he “vast majority” of British schools will be forced to set deficit budgets this year and some could even face closure due to spiraling energy and staffing costs, a headteacher warned on Thurday.
Pepe Diiasio, from Wales High School in Rotherham, said education facilities face an “uncertain” future following the teacher pay rises announced by the Government and the huge rise in gas and electricity prices.
It comes following reports that some academy trusts are considering cutting down to three or four-day weeks to save money as budgets come under increased pressure.
Mr Diiasio told BBC Radio 4: “What we’ve seen are increases in energy costs, some unfunded costs to one off pay award to support staff teaching salaries that have been brought in and we have to account for those.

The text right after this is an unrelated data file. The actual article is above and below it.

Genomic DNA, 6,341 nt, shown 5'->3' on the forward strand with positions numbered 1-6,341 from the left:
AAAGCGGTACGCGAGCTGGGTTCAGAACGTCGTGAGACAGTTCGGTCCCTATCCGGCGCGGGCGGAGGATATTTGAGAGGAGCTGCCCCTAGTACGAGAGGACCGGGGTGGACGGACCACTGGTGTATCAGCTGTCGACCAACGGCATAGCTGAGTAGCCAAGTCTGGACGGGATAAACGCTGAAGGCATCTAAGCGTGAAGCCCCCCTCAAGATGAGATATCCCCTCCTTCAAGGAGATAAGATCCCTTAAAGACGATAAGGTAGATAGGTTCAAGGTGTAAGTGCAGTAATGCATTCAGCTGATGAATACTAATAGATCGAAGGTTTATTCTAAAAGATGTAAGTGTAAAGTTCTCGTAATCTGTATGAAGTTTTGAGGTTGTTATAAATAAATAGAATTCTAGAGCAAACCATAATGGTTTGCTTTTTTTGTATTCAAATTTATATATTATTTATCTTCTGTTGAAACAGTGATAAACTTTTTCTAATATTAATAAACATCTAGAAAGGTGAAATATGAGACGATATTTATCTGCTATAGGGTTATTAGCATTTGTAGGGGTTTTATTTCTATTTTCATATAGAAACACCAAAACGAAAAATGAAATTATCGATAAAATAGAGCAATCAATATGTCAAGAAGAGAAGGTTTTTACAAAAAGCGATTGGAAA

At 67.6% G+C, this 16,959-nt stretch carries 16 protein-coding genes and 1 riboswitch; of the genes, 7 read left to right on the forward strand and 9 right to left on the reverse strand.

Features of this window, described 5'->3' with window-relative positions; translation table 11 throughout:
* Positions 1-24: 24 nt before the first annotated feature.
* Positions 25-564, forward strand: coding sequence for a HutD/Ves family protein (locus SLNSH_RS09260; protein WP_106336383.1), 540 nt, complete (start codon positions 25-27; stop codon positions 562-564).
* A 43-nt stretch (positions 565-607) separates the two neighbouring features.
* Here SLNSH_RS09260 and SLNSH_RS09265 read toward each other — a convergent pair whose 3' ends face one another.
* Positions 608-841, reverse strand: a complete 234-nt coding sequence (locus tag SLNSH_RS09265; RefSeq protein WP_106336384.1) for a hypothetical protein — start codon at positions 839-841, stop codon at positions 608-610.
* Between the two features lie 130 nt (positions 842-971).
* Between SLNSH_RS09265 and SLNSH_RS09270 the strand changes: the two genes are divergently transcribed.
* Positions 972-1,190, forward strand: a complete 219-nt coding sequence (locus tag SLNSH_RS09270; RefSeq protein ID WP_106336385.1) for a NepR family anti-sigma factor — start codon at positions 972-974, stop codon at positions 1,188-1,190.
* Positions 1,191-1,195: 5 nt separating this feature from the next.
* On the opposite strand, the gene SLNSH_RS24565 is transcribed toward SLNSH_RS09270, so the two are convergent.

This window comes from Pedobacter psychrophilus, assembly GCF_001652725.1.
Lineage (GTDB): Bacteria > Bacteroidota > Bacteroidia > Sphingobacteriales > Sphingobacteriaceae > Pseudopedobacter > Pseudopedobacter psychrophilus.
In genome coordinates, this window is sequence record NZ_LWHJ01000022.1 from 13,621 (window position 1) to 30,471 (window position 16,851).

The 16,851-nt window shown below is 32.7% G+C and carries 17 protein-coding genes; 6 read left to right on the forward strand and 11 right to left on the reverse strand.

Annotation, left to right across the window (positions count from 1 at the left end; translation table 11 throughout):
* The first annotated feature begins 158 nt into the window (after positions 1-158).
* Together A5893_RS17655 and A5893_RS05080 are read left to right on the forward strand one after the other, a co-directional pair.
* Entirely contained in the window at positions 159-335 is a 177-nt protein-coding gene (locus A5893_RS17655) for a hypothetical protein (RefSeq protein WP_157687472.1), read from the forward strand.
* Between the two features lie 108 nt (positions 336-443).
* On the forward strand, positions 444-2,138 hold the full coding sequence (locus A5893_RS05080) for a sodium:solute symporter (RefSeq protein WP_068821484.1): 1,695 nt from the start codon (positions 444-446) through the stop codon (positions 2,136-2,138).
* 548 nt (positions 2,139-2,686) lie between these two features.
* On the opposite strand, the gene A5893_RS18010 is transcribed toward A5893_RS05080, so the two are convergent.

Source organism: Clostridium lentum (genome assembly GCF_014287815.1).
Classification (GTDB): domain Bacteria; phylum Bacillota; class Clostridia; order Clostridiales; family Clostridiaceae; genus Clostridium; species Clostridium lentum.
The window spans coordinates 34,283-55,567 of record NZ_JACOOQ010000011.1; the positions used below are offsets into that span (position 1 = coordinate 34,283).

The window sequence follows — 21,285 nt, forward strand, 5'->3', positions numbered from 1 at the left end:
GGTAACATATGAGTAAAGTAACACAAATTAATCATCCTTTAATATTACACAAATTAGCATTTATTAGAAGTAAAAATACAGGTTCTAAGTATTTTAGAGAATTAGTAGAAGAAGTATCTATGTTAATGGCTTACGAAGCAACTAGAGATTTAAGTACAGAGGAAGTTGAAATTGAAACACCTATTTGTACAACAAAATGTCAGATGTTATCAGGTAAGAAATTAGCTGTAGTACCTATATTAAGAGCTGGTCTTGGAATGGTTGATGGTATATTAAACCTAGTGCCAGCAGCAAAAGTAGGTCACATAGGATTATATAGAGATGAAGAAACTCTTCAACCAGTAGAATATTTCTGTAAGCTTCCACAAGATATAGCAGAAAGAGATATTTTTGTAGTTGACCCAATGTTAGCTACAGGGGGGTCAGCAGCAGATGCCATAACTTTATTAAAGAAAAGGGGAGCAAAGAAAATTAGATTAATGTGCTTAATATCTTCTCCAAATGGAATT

“All of those are entirely justified, but unfunded.
“And the massive increases we’ve seen in energy costs have meant that [at] many schools up and down the country we’re seeing massive increases in the demands being placed on our budgets.
It’s not just households being hammered by energy bills / PA Wire
“I would anticipate that the vast majority of schools over the course of the next year will be setting deficit budgets and be looking to see how they can manage to get through this next year and plan their way through a future that is very uncertain right now.”
Education Secretary James Cleverly said the Government had put £7bn into the sector in its spending review.
He added that the money would help fund teacher pay rises of between 5 and 8.9 per cent and he is confident that school leaders will be able to manage their budgets.
“I completely understand that inflation plus pressures on everybody and that includes schools,” he said.